“Keys” model for forecasting U.S. presidential election winners assigns values of zero or one to
an index of thirteen predictor variables The model predicts the incumbent party to lose the
popular vote, if it loses six or more of the thirteen keys. Although the keys include two measures
of economic conditions, they do not include information on specific issues that concern voters in
a particular election. Instead, the keys include questions such as whether the incumbent president
was involved in a major scandal or whether the current administration was affected by foreign or
military success (or failure). The “Keys” model provided correct forecasts retrospectively for all
of 31 elections and prospectively for all of the last 7 elections. No model has matched this level
of accuracy in picking the winner of the popular vote.
Armstrong and Graefe (in press) used an index of 59 biographical variables to predict the
popular vote winner in the 29 U.S. presidential election winners from 1896 to 2008. The variables
measured, for example, whether a candidate was married, went to a prestigious college, or was
taller than the opponent. This biographical index model correctly predicted the winner in 27 of
the 29 elections and yielded out-of-sample forecasts that were as accurate as the best of seven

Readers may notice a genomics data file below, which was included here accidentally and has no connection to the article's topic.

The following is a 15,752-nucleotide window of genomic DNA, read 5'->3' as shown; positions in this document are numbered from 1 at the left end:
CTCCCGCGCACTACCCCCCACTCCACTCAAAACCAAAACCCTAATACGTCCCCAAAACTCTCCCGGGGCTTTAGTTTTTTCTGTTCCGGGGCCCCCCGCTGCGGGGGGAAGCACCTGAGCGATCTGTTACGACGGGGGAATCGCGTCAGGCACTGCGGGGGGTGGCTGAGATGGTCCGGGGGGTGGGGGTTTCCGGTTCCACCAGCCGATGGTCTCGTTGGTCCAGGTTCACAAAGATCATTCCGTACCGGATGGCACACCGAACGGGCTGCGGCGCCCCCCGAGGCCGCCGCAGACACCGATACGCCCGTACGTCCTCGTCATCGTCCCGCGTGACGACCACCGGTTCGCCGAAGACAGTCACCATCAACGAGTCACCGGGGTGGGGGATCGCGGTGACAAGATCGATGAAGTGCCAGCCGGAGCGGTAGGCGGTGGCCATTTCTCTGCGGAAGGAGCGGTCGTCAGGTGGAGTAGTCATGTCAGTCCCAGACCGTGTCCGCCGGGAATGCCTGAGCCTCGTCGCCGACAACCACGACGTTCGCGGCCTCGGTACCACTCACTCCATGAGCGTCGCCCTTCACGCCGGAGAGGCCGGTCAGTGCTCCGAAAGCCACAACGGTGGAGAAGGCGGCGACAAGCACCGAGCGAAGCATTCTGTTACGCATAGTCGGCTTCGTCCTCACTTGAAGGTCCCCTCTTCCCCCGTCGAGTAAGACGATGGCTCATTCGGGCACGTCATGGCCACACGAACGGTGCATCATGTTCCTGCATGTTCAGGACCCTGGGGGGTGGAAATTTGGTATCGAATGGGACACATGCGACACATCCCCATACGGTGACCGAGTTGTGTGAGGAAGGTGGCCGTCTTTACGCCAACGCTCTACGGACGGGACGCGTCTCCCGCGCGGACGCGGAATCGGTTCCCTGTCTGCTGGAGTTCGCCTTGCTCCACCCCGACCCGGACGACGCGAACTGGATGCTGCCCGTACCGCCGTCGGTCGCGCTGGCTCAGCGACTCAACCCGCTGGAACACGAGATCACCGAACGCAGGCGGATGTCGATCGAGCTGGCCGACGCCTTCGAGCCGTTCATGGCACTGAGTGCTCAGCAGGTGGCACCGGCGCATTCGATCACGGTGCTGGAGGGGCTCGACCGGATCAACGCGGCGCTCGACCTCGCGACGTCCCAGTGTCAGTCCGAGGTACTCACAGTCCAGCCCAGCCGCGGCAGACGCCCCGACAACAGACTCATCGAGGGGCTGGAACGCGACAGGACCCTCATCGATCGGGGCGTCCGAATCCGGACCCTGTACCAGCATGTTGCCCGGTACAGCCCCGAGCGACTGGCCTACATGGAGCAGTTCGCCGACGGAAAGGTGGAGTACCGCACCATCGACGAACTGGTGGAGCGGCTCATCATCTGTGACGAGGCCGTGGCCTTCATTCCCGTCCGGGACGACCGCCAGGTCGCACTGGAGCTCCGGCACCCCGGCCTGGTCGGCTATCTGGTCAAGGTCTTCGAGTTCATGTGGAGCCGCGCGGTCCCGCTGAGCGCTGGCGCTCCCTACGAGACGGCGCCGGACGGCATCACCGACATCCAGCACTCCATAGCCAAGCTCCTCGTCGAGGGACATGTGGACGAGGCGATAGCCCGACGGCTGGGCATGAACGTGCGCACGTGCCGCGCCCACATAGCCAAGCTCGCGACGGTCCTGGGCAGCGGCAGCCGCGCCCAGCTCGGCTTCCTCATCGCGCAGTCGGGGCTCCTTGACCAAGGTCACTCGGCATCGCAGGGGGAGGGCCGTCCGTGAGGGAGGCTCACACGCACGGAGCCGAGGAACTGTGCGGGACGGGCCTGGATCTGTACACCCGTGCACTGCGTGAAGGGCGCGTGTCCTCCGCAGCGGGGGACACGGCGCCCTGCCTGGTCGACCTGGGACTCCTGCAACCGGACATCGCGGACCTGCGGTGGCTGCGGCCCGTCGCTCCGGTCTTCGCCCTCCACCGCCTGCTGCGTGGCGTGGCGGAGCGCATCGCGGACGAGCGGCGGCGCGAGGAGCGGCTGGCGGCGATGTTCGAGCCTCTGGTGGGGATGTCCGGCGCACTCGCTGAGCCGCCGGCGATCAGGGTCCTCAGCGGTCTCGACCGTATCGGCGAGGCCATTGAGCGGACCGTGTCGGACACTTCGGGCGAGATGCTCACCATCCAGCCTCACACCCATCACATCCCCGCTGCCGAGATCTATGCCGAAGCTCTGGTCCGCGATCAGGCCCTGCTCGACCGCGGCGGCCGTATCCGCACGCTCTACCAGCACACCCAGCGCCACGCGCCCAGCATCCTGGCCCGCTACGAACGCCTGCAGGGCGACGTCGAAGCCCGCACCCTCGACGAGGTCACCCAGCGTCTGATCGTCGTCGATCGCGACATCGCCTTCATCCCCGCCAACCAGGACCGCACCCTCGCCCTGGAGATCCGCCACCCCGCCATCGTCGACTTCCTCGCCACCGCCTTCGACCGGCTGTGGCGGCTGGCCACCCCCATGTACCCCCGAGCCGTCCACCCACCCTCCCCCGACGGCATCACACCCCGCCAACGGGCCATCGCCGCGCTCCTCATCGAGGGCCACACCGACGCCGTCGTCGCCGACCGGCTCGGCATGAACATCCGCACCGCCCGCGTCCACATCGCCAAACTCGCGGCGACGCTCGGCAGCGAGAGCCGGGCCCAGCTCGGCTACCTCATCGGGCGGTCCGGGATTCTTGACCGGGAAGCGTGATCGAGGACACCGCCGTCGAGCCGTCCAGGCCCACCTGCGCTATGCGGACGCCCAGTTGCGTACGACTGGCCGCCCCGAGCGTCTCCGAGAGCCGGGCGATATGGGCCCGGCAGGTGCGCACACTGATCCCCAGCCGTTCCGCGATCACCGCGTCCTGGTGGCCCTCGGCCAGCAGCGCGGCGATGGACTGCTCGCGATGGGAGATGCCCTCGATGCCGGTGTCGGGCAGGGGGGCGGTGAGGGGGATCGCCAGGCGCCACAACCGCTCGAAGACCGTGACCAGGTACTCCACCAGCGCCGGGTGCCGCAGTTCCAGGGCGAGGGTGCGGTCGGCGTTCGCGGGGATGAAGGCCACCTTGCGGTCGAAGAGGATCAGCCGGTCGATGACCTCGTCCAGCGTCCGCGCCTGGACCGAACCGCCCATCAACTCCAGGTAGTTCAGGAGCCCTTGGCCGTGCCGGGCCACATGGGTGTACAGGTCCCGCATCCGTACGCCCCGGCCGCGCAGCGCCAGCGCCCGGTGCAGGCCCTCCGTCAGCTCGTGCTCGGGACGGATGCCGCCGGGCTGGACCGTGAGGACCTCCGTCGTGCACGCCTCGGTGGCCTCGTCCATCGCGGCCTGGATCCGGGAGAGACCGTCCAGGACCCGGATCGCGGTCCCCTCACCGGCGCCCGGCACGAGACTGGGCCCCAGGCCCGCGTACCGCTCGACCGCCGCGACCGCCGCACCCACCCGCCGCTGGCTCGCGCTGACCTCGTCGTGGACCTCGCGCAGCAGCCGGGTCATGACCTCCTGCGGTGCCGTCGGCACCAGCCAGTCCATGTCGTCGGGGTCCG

In addition to providing accurate forecasts, both models have decision-making
implications for political campaigns as they advise political parties in who they should nominate.
For example, the “Keys” model includes variables that suggest that parties should choose
candidates who are considered national heroes or highly charismatic. The biographical index
model provides an extensive checklist that helps parties to evaluate the chances of different
candidates to win an election.
The index method is an effective approach for including much information in a model.
Thus, it should be useful for capturing information about how voters perceive the candidates’
ability to handle a set of issues. Such information could be a valuable addition to the BI model as
it could increase certainty in the forecast; in particular in election campaigns in which many